I Don't Mean to Be Rude

CW: Ableism

I Dont Mean to Be Rude (1)-1.png


A white genderqueer trans womxn standing in front of a white background. She has curly silver hair and is wearing a black dress. They are wearing red lipstick, red and gold eyeshadow, and winged eyeliner. There are three black dots under their left eye and a silver ring in their ear. She is balancing a light wooden cane over her shoulders.

A white genderqueer trans womxn standing in front of a white background. She has curly silver hair and is wearing a black dress. They are wearing red lipstick, red and gold eyeshadow, and winged eyeliner. There are three black dots under their left eye and a silver ring in their ear. She is balancing a light wooden cane over her shoulders.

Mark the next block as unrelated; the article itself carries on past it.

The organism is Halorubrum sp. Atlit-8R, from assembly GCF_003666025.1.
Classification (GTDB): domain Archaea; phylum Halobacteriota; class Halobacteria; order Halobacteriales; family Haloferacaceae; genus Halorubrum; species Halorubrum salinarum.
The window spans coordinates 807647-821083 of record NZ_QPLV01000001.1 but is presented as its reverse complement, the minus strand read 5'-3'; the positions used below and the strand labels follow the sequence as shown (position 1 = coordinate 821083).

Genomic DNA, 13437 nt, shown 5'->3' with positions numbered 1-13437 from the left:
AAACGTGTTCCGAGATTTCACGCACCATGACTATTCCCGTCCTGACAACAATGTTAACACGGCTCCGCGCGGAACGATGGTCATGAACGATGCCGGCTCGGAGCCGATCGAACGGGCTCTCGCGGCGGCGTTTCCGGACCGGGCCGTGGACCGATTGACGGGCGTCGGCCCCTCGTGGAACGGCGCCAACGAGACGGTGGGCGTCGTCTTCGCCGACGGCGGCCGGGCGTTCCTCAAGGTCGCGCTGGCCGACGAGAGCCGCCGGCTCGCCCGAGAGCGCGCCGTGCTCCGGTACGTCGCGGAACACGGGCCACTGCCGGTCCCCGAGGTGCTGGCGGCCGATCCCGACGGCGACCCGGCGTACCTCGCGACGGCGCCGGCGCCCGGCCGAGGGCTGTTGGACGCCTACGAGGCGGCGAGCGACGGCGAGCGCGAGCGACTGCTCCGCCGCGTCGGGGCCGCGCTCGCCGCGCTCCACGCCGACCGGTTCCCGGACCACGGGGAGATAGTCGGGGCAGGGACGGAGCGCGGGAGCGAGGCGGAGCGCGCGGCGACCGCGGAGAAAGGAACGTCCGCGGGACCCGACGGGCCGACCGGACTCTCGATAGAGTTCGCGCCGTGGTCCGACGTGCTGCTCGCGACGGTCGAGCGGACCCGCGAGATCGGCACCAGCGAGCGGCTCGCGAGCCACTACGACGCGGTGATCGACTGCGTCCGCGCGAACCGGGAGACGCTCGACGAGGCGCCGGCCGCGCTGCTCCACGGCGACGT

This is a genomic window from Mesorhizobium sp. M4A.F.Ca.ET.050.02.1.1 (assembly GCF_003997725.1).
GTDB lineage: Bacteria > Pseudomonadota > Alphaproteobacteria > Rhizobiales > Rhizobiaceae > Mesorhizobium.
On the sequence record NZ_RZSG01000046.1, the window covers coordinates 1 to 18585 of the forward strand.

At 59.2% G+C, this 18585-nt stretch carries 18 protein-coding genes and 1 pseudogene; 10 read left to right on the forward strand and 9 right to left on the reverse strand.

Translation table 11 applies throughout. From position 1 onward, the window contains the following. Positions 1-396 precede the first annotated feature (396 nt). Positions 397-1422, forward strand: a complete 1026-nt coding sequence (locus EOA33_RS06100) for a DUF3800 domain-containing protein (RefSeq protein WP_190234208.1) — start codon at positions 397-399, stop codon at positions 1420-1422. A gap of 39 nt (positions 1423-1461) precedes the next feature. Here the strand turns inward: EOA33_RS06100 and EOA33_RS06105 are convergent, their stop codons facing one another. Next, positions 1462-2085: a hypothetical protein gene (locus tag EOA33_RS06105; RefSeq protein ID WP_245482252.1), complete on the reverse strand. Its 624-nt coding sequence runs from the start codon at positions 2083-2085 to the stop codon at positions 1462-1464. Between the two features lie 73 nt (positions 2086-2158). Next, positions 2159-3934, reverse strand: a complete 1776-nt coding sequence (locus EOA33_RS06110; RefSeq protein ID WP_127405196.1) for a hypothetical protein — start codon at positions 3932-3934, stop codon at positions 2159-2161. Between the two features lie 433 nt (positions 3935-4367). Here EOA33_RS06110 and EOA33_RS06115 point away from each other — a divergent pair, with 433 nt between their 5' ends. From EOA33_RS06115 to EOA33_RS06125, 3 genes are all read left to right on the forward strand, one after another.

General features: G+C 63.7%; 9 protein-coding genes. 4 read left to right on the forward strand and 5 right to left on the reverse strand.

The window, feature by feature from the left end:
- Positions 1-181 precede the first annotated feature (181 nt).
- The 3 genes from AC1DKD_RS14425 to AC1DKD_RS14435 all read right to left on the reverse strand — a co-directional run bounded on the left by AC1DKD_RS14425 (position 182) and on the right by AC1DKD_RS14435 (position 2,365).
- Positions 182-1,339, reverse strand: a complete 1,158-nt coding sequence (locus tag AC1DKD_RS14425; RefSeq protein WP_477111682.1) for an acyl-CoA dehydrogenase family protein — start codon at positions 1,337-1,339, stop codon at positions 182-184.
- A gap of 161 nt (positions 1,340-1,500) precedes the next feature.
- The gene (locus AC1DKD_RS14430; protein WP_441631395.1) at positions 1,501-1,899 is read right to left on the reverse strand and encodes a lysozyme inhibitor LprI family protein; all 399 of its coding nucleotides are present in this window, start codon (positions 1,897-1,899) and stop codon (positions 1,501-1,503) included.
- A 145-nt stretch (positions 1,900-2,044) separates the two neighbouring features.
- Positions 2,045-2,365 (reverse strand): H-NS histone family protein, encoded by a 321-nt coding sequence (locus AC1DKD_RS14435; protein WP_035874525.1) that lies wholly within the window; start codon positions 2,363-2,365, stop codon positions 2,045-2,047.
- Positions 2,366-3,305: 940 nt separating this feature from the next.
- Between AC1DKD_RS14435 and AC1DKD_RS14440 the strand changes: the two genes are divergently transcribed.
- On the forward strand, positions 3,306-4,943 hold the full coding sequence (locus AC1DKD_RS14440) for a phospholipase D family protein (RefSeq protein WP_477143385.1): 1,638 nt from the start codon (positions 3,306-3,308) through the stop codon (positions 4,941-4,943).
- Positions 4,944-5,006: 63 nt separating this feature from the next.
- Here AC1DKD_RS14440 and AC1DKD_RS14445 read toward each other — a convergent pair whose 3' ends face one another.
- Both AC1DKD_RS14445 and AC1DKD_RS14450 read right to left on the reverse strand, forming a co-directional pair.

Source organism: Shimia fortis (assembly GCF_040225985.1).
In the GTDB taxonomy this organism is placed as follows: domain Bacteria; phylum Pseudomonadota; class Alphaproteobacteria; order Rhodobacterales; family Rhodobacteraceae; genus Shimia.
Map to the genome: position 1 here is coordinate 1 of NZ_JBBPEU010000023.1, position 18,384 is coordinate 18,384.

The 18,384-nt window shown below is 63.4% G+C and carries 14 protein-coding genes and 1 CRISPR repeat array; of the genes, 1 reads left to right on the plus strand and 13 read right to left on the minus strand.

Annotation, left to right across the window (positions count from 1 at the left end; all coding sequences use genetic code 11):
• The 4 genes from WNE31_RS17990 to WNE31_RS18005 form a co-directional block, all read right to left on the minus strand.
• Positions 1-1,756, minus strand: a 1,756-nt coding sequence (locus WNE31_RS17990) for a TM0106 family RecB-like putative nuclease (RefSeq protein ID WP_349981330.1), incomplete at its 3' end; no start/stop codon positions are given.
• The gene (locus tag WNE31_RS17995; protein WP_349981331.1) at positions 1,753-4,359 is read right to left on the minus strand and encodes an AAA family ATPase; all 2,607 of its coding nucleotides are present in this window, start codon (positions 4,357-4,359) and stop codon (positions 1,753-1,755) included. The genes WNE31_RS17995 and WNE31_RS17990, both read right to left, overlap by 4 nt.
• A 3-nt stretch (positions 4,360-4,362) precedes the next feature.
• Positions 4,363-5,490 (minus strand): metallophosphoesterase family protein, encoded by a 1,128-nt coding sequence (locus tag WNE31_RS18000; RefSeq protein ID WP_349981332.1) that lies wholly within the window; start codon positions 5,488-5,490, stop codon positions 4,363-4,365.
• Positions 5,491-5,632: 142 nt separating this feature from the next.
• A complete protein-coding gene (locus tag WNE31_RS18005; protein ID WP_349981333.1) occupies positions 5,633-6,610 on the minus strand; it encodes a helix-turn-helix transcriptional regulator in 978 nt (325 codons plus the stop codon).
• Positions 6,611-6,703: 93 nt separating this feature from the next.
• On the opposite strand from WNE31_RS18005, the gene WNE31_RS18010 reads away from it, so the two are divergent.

TORRIN A. GREATHOUSE (they/them or she/her pronouns) is a genderqueer, cripple-punk from Southern California. She is the Editor-in-Chief of Black Napkin Press. Their work is published or forthcoming in Bettering American Poetry, The Offing, Duende, Apogee, Frontier, Lunch Ticket, Assaracus, and Glass: Journal of Poetry. She is a 2016 Best New Poets, and Pushcart Prize nominee, and semifinalist for the Adroit Poetry Prize. torrin's first chapbook, Therǝ is a Case That I Ɐm, is forthcoming from Damaged Goods Press in 2017. When they are not writing, their hobbies include pursuing a bachelors degree, awkwardly drinking coffee at parties, and trying to find some goddamn size 13 heels.